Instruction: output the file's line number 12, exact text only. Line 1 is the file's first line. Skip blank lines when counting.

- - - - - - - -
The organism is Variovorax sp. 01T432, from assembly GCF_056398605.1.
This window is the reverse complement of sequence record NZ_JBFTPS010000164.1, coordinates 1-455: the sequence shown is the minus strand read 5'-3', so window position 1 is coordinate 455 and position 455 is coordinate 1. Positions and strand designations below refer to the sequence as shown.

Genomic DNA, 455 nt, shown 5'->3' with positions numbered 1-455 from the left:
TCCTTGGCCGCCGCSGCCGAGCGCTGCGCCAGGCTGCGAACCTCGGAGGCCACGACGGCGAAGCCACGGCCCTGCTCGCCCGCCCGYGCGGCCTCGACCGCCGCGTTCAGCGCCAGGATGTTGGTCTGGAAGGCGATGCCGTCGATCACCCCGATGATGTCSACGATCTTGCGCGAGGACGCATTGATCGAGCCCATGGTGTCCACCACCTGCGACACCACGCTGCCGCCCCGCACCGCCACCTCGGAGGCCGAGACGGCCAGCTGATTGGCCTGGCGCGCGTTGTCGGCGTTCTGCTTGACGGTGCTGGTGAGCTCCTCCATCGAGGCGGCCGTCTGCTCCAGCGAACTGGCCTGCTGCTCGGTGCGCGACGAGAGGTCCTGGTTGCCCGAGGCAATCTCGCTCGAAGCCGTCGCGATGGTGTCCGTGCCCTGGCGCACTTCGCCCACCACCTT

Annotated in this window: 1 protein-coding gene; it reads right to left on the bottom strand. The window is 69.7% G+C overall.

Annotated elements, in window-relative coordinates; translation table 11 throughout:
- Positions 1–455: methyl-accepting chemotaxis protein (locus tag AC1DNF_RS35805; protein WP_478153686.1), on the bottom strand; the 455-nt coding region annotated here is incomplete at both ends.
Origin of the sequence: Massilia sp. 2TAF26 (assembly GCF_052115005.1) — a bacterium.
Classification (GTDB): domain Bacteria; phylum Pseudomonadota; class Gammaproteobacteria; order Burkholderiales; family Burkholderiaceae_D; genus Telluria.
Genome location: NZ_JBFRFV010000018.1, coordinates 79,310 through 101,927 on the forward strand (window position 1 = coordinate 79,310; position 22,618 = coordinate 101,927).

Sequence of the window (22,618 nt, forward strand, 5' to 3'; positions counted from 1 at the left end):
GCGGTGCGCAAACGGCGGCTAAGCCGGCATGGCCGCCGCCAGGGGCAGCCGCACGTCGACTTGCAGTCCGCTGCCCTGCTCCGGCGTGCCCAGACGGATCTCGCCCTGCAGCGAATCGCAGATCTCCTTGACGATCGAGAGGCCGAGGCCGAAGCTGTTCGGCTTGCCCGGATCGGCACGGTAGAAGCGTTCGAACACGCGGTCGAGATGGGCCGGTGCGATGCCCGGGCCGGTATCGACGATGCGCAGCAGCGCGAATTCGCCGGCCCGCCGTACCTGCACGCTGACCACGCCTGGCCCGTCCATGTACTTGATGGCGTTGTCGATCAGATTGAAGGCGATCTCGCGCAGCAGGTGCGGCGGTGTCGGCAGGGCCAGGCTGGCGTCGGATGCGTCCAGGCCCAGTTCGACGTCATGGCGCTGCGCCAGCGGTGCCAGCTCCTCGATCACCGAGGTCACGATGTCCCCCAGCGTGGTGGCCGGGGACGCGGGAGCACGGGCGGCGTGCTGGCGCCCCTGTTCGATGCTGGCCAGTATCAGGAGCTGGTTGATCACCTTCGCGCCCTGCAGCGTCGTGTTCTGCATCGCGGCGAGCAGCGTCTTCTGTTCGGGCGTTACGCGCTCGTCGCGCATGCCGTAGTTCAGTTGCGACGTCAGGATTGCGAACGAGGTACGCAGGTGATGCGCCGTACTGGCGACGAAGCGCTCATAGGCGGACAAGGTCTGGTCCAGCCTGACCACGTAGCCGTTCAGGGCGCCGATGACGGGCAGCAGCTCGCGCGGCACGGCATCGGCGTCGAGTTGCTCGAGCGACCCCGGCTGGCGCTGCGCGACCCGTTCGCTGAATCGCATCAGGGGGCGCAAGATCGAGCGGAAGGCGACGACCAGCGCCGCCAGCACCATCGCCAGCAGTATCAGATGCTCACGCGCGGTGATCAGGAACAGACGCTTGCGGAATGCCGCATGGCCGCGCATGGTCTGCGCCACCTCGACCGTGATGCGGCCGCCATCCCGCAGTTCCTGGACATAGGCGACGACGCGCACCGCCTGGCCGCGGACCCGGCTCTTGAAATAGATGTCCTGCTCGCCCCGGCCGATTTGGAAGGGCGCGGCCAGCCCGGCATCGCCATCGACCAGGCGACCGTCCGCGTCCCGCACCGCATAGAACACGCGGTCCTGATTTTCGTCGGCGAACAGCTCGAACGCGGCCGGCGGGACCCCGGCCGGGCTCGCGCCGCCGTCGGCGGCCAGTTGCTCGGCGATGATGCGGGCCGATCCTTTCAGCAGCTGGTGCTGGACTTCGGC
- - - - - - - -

GCGGTGCGCAAACGGCGGCTAAGCCGGCATGGCCGCCGCCAGGGGCAGCCGCACGTCGACTTGCAGTCCGCTGCCCTGCTCCGGCGTGCCCAGACGGATCTCGCCCTGCAGCGAATCGCAGATCTCCTTGACGATCGAGAGGCCGAGGCCGAAGCTGTTCGGCTTGCCCGGATCGGCACGGTAGAAGCGTTCGAACACGCGGTCGAGATGGGCCGGTGCGATGCCCGGGCCGGTATCGACGATGCGCAGCAGCGCGAATTCGCCGGCCCGCCGTACCTGCACGCTGACCACGCCTGGCCCGTCCATGTACTTGATGGCGTTGTCGATCAGATTGAAGGCGATCTCGCGCAGCAGGTGCGGCGGTGTCGGCAGGGCCAGGCTGGCGTCGGATGCGTCCAGGCCCAGTTCGACGTCATGGCGCTGCGCCAGCGGTGCCAGCTCCTCGATCACCGAGGTCACGATGTCCCCCAGCGTGGTGGCCGGGGACGCGGGAGCACGGGCGGCGTGCTGGCGCCCCTGTTCGATGCTGGCCAGTATCAGGAGCTGGTTGATCACCTTCGCGCCCTGCAGCGTCGTGTTCTGCATCGCGGCGAGCAGCGTCTTCTGTTCGGGCGTTACGCGCTCGTCGCGCATGCCGTAGTTCAGTTGCGACGTCAGGATTGCGAACGAGGTACGCAGGTGATGCGCCGTACTGGCGACGAAGCGCTCATAGGCGGACAAGGTCTGGTCCAGCCTGACCACGTAGCCGTTCAGGGCGCCGATGACGGGCAGCAGCTCGCGCGGCACGGCATCGGCGTCGAGTTGCTCGAGCGACCCCGGCTGGCGCTGCGCGACCCGTTCGCTGAATCGCATCAGGGGGCGCAAGATCGAGCGGAAGGCGACGACCAGCGCCGCCAGCACCATCGCCAGCAGTATCAGATGCTCACGCGCGGTGATCAGGAACAGACGCTTGCGGAATGCCGCATGGCCGCGCATGGTCTGCGCCACCTCGACCGTGATGCGGCCGCCATCCCGCAGTTCCTGGACATAGGCGACGACGCGCACCGCCTGGCCGCGGACCCGGCTCTTGAAATAGATGTCCTGCTCGCCCCGGCCGATTTGGAAGGGCGCGGCCAGCCCGGCATCGCCATCGACCAGGCGACCGTCCGCGTCCCGCACCGCATAGAACACGCGGTCCTGATTTTCGTCGGCGAACAGCTCGAACGCGGCCGGCGGGACCCCGGCCGGGCTCGCGCCGCCGTCGGCGGCCAGTTGCTCGGCGATGATGCGGGCCGATCCTTTCAGCAGCTGGTGCTGGACTTCGGC